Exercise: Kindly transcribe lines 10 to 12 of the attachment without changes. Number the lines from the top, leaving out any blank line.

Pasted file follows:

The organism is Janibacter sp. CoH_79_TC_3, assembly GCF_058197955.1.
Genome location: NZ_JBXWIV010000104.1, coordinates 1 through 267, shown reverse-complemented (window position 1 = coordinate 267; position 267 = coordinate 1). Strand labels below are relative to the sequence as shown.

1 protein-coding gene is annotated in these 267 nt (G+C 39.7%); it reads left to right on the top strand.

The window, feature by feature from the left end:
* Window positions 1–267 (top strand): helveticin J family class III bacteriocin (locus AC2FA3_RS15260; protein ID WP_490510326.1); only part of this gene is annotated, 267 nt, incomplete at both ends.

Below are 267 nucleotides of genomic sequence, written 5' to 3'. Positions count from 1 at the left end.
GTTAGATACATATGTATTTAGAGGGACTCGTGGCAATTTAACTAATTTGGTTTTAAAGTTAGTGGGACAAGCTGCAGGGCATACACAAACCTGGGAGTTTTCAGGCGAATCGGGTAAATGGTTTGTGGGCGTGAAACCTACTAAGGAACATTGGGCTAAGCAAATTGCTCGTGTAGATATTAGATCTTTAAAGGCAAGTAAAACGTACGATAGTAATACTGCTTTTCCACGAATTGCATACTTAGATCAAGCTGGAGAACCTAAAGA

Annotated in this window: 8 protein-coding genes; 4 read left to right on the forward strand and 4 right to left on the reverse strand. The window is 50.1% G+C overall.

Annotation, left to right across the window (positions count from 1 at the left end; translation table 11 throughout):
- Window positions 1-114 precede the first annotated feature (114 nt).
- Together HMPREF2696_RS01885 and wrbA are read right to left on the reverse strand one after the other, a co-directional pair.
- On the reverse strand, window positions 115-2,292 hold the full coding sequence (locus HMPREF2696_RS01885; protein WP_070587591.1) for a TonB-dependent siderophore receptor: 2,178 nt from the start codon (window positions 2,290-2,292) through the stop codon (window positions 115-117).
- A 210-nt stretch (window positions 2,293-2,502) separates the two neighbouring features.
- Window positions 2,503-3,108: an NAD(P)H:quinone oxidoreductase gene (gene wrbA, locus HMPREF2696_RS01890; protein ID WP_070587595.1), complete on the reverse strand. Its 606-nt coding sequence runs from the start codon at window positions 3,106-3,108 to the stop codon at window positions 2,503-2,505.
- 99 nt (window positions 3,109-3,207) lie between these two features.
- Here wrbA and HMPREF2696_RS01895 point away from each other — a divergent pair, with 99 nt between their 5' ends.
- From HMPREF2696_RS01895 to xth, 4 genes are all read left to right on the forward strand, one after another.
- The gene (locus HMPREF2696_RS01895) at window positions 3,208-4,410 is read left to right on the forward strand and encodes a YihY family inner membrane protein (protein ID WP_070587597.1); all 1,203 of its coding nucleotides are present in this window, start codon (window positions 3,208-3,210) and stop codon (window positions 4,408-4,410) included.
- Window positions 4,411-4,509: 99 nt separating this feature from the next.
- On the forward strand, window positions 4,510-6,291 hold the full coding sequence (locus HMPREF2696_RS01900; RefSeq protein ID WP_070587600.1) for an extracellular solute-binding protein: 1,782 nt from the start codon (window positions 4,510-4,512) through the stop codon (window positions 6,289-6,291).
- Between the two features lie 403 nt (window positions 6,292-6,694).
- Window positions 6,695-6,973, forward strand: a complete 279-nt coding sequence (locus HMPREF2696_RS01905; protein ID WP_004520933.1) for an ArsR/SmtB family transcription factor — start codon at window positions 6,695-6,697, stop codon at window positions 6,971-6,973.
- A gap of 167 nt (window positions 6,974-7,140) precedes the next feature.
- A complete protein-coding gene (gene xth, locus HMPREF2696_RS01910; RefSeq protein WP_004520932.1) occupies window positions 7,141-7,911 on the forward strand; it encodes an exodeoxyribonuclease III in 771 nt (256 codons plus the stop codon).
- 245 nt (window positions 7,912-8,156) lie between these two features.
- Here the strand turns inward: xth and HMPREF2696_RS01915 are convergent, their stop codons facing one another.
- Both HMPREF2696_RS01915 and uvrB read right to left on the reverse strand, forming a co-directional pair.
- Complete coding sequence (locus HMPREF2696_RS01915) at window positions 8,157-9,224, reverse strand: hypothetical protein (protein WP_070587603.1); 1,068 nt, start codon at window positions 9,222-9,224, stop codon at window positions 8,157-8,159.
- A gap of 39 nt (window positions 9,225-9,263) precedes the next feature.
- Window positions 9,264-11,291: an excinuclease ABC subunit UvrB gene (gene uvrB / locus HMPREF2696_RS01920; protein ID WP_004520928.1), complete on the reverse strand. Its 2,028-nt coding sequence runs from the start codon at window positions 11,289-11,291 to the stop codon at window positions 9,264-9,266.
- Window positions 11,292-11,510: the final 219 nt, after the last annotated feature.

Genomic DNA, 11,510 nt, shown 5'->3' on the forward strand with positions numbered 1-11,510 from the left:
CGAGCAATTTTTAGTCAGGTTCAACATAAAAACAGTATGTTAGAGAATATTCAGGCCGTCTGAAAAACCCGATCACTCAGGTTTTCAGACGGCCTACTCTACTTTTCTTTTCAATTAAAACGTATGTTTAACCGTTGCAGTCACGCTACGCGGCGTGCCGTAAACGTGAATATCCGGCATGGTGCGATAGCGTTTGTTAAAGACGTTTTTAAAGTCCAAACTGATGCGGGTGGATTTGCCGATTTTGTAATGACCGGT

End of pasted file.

- Window positions 1-114 precede the first annotated feature (114 nt).
- Together HMPREF2696_RS01885 and wrbA are read right to left on the reverse strand one after the other, a co-directional pair.
- On the reverse strand, window positions 115-2,292 hold the full coding sequence (locus HMPREF2696_RS01885; protein WP_070587591.1) for a TonB-dependent siderophore receptor: 2,178 nt from the start codon (window positions 2,290-2,292) through the stop codon (window positions 115-117).